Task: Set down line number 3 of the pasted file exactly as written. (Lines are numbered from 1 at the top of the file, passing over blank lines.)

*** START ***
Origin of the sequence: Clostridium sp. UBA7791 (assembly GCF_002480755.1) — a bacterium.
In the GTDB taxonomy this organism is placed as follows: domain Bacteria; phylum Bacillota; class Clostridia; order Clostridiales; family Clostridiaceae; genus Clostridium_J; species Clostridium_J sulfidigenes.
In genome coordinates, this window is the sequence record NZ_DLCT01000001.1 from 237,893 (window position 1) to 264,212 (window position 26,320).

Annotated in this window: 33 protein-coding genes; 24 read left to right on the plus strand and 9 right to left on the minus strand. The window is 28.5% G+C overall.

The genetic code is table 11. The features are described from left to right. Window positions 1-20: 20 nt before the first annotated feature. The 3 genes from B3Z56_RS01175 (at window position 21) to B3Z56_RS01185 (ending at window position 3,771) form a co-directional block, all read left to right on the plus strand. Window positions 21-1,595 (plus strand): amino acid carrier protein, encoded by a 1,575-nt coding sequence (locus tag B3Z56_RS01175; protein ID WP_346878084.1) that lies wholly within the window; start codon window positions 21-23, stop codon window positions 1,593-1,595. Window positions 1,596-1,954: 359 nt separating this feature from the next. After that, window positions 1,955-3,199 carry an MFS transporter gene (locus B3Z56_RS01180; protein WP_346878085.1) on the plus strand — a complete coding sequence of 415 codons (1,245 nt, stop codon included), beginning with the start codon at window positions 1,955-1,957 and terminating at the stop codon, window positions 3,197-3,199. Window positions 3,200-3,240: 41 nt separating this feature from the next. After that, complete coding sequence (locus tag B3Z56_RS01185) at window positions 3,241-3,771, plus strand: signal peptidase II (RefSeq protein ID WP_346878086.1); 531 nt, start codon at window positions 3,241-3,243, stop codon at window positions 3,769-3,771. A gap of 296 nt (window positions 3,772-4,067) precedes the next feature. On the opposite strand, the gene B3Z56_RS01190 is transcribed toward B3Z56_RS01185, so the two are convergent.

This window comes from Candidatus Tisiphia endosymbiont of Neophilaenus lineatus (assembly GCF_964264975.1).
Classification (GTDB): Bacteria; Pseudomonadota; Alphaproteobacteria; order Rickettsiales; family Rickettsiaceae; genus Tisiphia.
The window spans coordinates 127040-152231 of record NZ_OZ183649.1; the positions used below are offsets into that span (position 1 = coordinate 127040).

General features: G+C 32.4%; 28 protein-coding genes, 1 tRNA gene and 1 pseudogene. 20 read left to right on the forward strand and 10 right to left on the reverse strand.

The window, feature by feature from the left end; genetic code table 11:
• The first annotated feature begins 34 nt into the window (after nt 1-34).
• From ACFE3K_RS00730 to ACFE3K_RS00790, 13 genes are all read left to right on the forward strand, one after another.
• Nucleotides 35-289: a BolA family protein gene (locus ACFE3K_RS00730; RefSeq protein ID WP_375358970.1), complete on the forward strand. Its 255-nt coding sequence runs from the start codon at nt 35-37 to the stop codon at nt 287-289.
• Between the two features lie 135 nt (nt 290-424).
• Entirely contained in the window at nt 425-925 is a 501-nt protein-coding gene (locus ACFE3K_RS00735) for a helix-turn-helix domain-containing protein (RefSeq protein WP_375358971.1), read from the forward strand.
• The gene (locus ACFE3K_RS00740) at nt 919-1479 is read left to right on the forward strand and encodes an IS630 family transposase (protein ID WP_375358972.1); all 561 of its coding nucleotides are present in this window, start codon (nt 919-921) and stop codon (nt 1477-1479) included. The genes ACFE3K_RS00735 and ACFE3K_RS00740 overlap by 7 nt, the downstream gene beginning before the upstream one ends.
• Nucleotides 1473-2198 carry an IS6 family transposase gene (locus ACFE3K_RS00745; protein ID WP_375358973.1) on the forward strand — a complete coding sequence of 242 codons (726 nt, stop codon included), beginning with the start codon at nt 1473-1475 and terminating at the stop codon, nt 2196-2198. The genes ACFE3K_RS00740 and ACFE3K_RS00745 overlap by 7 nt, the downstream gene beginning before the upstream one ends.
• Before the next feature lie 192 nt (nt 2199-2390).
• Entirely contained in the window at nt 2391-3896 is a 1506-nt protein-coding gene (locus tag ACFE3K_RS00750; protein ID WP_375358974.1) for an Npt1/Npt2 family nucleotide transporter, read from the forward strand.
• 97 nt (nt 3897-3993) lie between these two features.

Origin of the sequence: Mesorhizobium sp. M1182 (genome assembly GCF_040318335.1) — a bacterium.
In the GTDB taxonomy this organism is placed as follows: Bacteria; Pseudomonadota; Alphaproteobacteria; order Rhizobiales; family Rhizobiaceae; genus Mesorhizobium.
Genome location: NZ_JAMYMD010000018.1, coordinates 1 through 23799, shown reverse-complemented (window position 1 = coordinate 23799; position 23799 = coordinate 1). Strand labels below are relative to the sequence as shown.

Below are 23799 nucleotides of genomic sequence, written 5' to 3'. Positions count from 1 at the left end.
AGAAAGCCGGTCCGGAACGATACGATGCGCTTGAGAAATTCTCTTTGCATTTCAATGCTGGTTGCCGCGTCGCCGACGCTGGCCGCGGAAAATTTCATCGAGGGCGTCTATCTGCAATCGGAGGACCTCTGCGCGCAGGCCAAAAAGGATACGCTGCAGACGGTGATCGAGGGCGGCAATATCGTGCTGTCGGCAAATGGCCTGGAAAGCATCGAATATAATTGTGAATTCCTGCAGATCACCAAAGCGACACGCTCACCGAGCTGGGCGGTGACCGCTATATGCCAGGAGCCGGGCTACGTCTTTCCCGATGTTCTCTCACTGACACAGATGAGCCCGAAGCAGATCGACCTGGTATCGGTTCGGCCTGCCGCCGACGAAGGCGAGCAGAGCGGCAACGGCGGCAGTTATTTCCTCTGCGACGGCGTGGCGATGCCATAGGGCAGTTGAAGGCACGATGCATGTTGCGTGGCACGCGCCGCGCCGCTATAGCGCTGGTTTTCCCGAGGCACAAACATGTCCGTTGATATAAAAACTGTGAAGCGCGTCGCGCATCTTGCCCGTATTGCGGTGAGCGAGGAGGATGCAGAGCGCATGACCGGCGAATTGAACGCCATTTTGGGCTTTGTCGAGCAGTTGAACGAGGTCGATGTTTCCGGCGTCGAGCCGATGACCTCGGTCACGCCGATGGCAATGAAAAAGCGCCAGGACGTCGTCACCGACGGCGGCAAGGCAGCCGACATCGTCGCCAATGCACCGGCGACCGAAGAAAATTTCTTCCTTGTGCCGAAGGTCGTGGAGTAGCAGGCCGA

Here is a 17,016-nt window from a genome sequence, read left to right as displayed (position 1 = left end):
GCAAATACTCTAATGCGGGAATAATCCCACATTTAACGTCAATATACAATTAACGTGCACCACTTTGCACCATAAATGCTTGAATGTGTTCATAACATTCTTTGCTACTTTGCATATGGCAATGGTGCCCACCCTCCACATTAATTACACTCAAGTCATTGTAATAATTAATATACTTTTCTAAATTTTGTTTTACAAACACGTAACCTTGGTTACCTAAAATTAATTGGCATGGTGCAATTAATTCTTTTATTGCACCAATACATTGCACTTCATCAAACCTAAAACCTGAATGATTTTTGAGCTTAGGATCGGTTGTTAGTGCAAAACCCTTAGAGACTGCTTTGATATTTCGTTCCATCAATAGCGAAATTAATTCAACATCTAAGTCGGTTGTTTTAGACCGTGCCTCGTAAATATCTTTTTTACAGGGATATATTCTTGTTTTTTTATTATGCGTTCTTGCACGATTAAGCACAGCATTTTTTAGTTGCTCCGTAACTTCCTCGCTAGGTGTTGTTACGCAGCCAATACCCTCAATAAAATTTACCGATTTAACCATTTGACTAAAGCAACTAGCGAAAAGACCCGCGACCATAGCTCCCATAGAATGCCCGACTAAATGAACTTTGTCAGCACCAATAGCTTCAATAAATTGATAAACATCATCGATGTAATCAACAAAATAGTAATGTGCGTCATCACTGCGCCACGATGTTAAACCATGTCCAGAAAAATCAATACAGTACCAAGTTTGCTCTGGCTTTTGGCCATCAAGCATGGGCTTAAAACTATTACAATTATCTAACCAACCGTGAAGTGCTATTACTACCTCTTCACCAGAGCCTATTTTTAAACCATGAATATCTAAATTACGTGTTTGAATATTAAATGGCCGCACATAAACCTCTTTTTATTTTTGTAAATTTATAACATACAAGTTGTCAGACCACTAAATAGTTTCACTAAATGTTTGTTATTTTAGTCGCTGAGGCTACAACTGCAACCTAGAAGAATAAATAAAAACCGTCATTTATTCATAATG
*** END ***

In genome coordinates, this window is the sequence record NZ_DLCT01000001.1 from 237,893 (window position 1) to 264,212 (window position 26,320).